Jackie Robinson, Daytona Beach and Desegregation

City Island Ball Park, Daytona Beach, circa 1940

City Island Ball Park, Daytona Beach, circa 1940

Today is the birthday of Jack Roosevelt “Jackie” Robinson (January 31, 1919 – October 24, 1972).

City Island Ball Park, renamed Jackie Robinson Ball Park in 1990, was built circa 1915. Daytona Beach was the first city in Florida that allowed Robinson to play during spring training in 1946 when he was a member of the Montreal Royals of the International League.

Both Sanford and Jacksonville, citing segregation laws, refused to let Montreal play an exhibition game against the Brooklyn Dodgers, parent club of Robinson’s Royals. Daytona Beach agreed to the game, which was played on March 17, 1946.

As a result of the resistance by Jacksonville, the Dodgers moved spring training to City Island Ball Park, and in 1948 built Dodgertown in Vero Beach. Jackie Robinson Ball Park was added to the National Register of Historic Places in 1998.

Smallwood’s Store and Chokoloskee

On this day in 1974, Smallwood’s Store was added to the National Register of Historic Places.

Seminole Indians at Smallwood’s Store: Chokoloskee, Florida (early 1900s)

Seminole Indians at Smallwood’s Store: Chokoloskee, Florida (early 1900s)

The Seminole women pictured here represent members of a family camped near Smallwood’s Store on Chokoloskee Island in southwestern Florida. Their style of clothing and beads indicate that the photograph dates to the early 20th century, probably between 1900 and 1920. The archival record for this photograph identifies “Lena’s mother” on the far left, with “Frank Charlie’s mother” to her right. This photograph can be found at the State Archives of Florida in the Bedell collection.

Ted Smallwood at his Post Office and Trading Post: Chokoloskee, Florida (early 1900s)

Ted Smallwood at his Post Office and Trading Post: Chokoloskee, Florida (early 1900s)

Deaconess Harriet Bedell was an Episcopal missionary who worked with Native American tribes, including the Florida Seminoles. She established the Glades Cross Mission in Everglades City, Florida, which was active between 1933 and 1960.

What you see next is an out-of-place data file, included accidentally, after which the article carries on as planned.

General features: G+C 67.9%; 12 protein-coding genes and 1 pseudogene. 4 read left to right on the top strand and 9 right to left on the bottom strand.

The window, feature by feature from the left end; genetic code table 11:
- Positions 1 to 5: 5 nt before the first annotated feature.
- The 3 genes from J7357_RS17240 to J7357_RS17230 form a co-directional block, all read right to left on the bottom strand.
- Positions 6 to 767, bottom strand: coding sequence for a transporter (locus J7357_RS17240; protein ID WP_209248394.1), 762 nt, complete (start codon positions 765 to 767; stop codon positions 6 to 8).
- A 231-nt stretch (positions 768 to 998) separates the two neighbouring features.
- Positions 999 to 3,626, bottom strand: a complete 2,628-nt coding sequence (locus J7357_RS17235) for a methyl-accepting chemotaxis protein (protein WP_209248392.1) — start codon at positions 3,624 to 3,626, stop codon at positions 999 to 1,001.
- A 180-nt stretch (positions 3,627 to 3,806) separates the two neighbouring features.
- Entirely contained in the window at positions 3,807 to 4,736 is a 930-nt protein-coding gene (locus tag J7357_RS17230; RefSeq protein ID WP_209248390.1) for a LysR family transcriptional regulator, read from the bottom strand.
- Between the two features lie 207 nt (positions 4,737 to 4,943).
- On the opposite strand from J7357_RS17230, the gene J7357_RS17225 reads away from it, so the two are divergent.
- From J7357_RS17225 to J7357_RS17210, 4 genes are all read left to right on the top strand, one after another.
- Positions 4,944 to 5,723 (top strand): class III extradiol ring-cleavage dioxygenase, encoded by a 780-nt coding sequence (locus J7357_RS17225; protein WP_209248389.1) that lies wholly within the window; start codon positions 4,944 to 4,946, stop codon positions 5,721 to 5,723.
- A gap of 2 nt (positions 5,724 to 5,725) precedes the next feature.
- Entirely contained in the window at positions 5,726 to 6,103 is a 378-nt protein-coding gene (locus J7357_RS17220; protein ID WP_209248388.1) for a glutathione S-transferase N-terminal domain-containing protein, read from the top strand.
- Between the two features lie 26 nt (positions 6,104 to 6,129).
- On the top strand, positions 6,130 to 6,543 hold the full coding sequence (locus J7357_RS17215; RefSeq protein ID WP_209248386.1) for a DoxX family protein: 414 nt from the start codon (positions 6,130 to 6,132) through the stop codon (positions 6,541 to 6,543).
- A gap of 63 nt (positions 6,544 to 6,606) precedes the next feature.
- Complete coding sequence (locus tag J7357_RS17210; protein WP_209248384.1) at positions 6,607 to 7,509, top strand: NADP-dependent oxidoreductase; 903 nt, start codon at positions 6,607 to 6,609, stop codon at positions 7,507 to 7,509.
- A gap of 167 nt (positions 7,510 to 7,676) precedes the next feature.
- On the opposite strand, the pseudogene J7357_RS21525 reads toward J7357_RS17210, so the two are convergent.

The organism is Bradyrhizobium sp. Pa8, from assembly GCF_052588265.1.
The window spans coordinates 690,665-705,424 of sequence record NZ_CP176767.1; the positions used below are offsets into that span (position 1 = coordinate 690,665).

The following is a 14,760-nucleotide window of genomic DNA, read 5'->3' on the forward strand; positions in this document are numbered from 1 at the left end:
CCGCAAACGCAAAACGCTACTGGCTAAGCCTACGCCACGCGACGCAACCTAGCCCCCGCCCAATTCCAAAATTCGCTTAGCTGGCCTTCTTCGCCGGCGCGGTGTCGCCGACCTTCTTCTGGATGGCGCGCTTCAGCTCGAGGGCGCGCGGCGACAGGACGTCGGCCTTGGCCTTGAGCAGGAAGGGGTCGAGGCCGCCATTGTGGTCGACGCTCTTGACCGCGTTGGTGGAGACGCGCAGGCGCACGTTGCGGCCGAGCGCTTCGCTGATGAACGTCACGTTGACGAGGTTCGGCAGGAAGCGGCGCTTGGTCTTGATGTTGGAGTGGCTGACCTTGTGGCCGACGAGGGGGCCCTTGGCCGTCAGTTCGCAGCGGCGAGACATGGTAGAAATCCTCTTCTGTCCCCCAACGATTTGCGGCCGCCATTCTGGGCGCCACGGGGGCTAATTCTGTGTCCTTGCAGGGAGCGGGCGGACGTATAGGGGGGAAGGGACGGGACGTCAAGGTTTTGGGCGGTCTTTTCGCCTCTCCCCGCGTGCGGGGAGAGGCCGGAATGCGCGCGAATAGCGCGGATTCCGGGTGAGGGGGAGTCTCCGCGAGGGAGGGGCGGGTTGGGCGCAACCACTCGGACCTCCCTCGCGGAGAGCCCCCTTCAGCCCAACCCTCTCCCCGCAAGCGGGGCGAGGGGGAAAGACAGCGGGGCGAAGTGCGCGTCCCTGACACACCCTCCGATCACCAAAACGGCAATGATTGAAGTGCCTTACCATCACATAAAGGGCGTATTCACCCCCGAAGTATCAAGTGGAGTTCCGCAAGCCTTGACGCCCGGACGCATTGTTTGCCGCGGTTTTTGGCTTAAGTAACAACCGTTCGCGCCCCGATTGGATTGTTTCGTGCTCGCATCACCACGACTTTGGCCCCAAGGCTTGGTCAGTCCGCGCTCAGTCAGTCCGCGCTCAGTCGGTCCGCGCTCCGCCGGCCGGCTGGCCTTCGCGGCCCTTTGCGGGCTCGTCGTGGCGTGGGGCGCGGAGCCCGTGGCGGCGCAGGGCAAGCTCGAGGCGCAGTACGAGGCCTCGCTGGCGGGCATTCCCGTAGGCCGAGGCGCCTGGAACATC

Deaconess Bedell with Seminole women and a child: Glades Cross Mission, Everglades City, Florida (ca. 1940)

Deaconess Bedell with Seminole women and a child: Glades Cross Mission, Everglades City, Florida (ca. 1940)

Seminoles visited Chokoloskee Island as early as the 1880s to trade at the store owned by C. G. McKinney, opened for business sometime after he arrived on the island in 1886. Ted Smallwood succeeded McKinney in 1906 and established Smallwood’s Store, which catered to a thriving business with the Seminoles in alligator skins and otter pelts.

Ruby Tigertail: Chokoloskee, Florida (ca. 1910)

Ruby Tigertail: Chokoloskee, Florida (ca. 1910)

 

Seminole families camped on a beach near Smallwood’s Store while visiting the island, trading animal commodities for sewing machines, cloth, canned goods and other necessities. They built temporary chickees (“home” in Mikasuki), made sofkee (“corn gruel”), and supplied locals with venison and other wild game.

Other stores in the area frequented by Seminoles in the early 20th century included George Storter’s and Charlie Tigertail’s, both in the vicinity of present-day Everglades City. Charlie Tigertail’s store was the first Seminole-owned trading post in south Florida.

Charlie Tigertail: Chokoloskee, Florida (early 1900s)

Charlie Tigertail: Chokoloskee, Florida (early 1900s)

Visit the Florida Photographic Collection to learn more about the Bedell collection and to view historic photographs of the Florida Seminoles and Chokoloskee Island.